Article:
But make no mistake, “real communism” did not work at all …

No, it was a disaster, but that does not mean you should not start again. You have to assume mistakes and crimes, but that does not serve to think that everything is over. We must keep waiting, and above all, keep in mind that power, whatever it is, is always a risk. Although the power declares itself protector of the people, one must always suspect that this is not true. And the only way to lessen the malevolent consequences of the office of power is in the permanent intervention of the citizen, if not, the temptation of power to corrupt is fatal.

You have been very critical of the cultural capital of Lisbon, why?

I am against the “cultural capital” phenomenon. Just when Europe is experiencing a creativity crisis, cultural capitals are invented, which are a kind of cultural hypermarkets with a superficial cultural history. The cultural capital does not mean anything for the cultural future of Lisbon, its cultural reality is not that of this year, it was that of 1993, and it will be that of 1995.

But he even went so far as to say that a dead country cannot produce a living culture …

You have to understand the context in which I said that. My country is alive, it works, people are there, but we have no idea of ​​a future that is ours. We have always lived with extreme difficulty in being ourselves, but at this moment we depend on everything and everyone, and we have no more ideas than they tell us we should have. If I say that Portugal is dead, it is because we do not have a national project integrated into the international community. We live in a world of interdependence, but it is necessary that each country be what it is, and that it be in good or bad relationship with its neighbors, but that it be. So I fear that Portugal is heading for the worst possible death, which is death by resignation.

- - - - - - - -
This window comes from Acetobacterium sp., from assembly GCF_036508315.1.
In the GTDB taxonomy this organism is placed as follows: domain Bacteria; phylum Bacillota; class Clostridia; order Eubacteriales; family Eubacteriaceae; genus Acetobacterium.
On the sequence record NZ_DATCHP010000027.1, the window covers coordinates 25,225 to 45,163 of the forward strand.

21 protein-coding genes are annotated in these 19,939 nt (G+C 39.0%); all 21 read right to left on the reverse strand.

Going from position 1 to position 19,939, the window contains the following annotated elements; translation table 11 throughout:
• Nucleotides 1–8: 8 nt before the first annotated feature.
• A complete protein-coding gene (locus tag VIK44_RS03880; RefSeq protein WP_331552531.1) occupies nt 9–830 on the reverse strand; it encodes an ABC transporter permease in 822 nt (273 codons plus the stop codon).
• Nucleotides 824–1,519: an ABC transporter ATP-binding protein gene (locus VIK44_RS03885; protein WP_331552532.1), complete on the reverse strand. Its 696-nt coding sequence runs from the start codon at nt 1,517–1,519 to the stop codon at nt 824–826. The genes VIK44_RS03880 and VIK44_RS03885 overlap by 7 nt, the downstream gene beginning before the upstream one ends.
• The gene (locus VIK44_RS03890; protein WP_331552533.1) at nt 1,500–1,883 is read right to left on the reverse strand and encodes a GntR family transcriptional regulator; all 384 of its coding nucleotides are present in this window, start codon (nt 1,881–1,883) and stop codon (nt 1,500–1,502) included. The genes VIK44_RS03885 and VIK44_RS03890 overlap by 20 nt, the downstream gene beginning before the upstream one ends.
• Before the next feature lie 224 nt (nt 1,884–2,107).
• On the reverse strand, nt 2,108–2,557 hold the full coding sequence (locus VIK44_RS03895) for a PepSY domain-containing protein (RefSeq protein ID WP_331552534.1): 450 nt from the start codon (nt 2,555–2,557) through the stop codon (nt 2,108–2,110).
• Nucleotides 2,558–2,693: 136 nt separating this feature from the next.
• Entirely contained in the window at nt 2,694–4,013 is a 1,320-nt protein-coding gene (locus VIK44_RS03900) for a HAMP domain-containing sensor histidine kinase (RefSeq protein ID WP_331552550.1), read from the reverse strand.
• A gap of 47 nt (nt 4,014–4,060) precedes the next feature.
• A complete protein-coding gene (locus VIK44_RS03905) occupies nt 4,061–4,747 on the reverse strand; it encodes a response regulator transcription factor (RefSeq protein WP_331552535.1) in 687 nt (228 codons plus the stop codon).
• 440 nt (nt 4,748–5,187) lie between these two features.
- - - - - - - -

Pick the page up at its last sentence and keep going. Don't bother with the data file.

However, the culture is very alive, you yourself are considered one of the great innovators of Western narrative …

We have an old culture, and in that we are not dead. Culture is what nevertheless keeps us with something that is common to all. But as for our identity, that is, what are we going to do? Who are we what are we here for There is a great puzzlement. And if a country depends on everything and everyone, it can be said to be dead.

This year the “evolution of carnations” is 20 years old, what is left of it?

Something remains. We have a democracy, sometimes more formal than effective, there is freedom of expression. But there is little left of what many believed 20 years ago: that something could be instituted that we could call not real socialism, but concrete socialism. Today we are the poorest country in the European Union, and we have no choice but to accept the rules and consequences of a community power, which in the economic aspect is instituted with some characteristics very similar to the Soviet system. The Soviets were just bad apprentices, compared to what they are doing now in Europe.

How do you see the current relationship between Portugal and Spain?

Spain suffers from an amputation complex, because on the map it has to be presented as it is, if it is presented without Portugal it is very rare, amputated. So she tries to forget amputation, and the consequence is contempt. For our part, all ills always came from Spain. But things are changing. We can only get to know each other better through culture, politics is not for that. Franco and Salazar were, but we have not met yet …